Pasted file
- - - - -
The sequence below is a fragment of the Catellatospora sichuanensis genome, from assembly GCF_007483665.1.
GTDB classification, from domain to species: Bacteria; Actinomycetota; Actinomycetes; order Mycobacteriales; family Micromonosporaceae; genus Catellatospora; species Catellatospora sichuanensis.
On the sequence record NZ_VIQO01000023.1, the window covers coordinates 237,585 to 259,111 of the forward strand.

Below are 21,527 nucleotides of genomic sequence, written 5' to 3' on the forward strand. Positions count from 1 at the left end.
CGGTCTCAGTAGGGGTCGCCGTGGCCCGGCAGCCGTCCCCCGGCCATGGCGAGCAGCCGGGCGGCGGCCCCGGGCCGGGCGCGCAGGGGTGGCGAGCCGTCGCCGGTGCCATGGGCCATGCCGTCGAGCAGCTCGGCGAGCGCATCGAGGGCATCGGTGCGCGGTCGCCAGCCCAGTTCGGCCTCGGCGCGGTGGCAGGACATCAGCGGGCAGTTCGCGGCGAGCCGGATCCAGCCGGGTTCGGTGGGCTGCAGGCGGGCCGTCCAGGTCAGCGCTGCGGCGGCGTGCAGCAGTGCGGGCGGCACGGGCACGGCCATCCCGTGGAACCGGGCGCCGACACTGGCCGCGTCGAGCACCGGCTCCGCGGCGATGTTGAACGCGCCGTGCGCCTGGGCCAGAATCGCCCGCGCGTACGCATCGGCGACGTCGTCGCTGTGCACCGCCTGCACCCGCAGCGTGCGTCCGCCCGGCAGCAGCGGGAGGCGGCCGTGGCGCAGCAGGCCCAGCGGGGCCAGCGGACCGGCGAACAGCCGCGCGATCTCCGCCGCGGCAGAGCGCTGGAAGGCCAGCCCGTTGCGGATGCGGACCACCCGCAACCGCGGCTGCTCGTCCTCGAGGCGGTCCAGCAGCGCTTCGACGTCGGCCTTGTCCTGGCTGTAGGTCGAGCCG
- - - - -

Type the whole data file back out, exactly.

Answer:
The sequence below is a fragment of the Catellatospora sichuanensis genome, from assembly GCF_007483665.1.
GTDB classification, from domain to species: Bacteria; Actinomycetota; Actinomycetes; order Mycobacteriales; family Micromonosporaceae; genus Catellatospora; species Catellatospora sichuanensis.
On the sequence record NZ_VIQO01000023.1, the window covers coordinates 237,585 to 259,111 of the forward strand.

Below are 21,527 nucleotides of genomic sequence, written 5' to 3' on the forward strand. Positions count from 1 at the left end.
CGGTCTCAGTAGGGGTCGCCGTGGCCCGGCAGCCGTCCCCCGGCCATGGCGAGCAGCCGGGCGGCGGCCCCGGGCCGGGCGCGCAGGGGTGGCGAGCCGTCGCCGGTGCCATGGGCCATGCCGTCGAGCAGCTCGGCGAGCGCATCGAGGGCATCGGTGCGCGGTCGCCAGCCCAGTTCGGCCTCGGCGCGGTGGCAGGACATCAGCGGGCAGTTCGCGGCGAGCCGGATCCAGCCGGGTTCGGTGGGCTGCAGGCGGGCCGTCCAGGTCAGCGCTGCGGCGGCGTGCAGCAGTGCGGGCGGCACGGGCACGGCCATCCCGTGGAACCGGGCGCCGACACTGGCCGCGTCGAGCACCGGCTCCGCGGCGATGTTGAACGCGCCGTGCGCCTGGGCCAGAATCGCCCGCGCGTACGCATCGGCGACGTCGTCGCTGTGCACCGCCTGCACCCGCAGCGTGCGTCCGCCCGGCAGCAGCGGGAGGCGGCCGTGGCGCAGCAGGCCCAGCGGGGCCAGCGGACCGGCGAACAGCCGCGCGATCTCCGCCGCGGCAGAGCGCTGGAAGGCCAGCCCGTTGCGGATGCGGACCACCCGCAACCGCGGCTGCTCGTCCTCGAGGCGGTCCAGCAGCGCTTCGACGTCGGCCTTGTCCTGGCTGTAGGTCGAGCCG